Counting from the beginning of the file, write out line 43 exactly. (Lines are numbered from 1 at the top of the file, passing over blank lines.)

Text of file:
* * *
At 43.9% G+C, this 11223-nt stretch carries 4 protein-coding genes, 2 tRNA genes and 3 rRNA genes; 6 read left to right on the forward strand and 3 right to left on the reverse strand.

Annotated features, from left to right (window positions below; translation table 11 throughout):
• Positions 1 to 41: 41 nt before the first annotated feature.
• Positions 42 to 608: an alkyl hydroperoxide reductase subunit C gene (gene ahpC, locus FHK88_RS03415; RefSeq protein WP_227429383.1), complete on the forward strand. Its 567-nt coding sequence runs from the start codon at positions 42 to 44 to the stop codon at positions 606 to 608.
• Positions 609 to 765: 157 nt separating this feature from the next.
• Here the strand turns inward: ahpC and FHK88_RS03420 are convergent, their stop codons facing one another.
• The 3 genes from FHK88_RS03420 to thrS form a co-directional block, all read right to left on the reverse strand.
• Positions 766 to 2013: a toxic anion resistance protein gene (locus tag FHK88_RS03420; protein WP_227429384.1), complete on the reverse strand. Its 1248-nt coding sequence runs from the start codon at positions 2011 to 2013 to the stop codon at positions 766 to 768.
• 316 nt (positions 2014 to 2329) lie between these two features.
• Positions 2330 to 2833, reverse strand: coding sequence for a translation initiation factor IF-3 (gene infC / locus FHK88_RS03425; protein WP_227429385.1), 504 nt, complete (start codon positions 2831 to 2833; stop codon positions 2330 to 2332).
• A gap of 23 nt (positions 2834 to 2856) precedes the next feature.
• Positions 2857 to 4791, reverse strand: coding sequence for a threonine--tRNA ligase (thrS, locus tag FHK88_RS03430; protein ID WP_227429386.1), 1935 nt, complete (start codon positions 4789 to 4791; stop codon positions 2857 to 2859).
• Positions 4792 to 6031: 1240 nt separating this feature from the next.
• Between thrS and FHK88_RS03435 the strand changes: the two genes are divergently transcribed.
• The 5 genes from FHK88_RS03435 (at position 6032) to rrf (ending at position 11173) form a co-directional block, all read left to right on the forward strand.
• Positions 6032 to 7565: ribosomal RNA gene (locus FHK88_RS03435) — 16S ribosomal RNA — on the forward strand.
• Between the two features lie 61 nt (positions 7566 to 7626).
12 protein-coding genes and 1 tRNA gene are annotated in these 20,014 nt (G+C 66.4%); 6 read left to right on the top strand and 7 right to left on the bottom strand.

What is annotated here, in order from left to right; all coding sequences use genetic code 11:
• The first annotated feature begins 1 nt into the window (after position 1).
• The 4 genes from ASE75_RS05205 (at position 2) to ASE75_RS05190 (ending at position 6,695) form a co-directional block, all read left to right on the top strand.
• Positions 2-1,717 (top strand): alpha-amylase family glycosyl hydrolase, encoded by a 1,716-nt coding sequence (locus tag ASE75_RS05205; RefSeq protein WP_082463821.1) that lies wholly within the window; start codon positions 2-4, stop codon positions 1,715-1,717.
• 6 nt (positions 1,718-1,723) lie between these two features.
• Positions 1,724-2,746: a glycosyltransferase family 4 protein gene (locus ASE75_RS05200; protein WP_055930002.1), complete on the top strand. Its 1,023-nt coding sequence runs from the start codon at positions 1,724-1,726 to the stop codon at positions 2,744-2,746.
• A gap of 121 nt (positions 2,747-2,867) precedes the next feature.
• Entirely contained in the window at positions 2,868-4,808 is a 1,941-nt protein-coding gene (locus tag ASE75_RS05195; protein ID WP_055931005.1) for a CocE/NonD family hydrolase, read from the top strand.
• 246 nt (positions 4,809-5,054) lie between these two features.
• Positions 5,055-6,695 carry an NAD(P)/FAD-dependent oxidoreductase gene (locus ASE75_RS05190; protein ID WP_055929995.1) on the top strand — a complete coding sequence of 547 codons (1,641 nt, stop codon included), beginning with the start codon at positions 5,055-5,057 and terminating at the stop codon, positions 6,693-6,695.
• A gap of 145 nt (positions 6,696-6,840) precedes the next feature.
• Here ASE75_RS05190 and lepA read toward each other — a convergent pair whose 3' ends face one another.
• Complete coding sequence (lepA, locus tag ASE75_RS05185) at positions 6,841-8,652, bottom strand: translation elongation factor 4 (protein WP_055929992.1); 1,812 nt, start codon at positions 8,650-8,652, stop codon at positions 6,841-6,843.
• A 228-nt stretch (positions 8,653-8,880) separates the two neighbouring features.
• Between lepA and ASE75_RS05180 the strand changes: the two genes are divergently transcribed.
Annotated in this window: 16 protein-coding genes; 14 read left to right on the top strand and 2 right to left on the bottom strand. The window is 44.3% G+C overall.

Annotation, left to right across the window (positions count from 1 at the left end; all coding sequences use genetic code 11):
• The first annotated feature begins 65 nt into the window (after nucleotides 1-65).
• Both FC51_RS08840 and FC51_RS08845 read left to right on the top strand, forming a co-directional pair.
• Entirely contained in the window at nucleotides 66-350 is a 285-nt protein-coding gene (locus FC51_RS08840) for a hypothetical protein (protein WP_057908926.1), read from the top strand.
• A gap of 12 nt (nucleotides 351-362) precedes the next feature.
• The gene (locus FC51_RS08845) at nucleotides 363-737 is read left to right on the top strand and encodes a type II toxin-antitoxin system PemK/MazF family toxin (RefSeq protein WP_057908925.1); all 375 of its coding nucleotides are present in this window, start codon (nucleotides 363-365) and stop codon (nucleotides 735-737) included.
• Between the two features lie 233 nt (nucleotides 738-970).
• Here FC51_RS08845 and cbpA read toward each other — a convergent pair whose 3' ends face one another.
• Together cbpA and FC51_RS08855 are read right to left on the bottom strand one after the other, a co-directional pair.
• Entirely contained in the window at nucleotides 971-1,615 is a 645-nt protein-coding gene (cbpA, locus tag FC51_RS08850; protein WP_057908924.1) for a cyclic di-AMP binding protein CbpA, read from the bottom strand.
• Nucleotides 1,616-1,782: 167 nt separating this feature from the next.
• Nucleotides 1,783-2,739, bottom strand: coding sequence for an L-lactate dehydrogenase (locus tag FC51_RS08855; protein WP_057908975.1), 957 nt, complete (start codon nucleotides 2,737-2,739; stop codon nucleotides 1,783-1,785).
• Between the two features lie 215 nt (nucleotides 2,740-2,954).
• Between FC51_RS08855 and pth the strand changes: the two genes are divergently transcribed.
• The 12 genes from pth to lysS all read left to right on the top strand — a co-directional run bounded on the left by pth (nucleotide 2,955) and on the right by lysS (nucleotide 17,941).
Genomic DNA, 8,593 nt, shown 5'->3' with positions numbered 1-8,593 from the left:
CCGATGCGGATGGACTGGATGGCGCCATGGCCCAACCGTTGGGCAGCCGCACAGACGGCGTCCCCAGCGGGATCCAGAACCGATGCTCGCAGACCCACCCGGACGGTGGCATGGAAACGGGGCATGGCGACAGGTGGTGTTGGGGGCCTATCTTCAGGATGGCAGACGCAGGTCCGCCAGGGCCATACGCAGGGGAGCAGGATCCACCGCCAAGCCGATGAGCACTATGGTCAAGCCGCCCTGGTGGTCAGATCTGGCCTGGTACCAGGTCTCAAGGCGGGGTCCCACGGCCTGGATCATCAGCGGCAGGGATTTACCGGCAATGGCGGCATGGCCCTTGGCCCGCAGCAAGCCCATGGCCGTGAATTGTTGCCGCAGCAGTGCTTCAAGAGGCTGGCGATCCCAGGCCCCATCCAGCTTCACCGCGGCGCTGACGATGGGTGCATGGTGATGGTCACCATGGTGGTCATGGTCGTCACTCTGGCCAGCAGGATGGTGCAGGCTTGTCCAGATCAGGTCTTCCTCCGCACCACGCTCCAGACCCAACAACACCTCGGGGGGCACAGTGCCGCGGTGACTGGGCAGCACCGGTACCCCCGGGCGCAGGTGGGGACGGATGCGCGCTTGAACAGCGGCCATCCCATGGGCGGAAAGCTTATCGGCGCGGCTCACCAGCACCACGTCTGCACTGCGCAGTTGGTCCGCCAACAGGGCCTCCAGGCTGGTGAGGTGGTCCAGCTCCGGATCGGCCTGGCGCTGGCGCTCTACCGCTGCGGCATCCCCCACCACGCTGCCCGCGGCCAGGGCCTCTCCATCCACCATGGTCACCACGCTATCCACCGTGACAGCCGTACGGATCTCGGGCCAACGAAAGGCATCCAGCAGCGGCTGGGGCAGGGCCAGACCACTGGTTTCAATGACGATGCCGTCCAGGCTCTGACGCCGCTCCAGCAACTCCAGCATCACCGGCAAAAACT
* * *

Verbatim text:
• Together cbpA and FC51_RS08855 are read right to left on the bottom strand one after the other, a co-directional pair.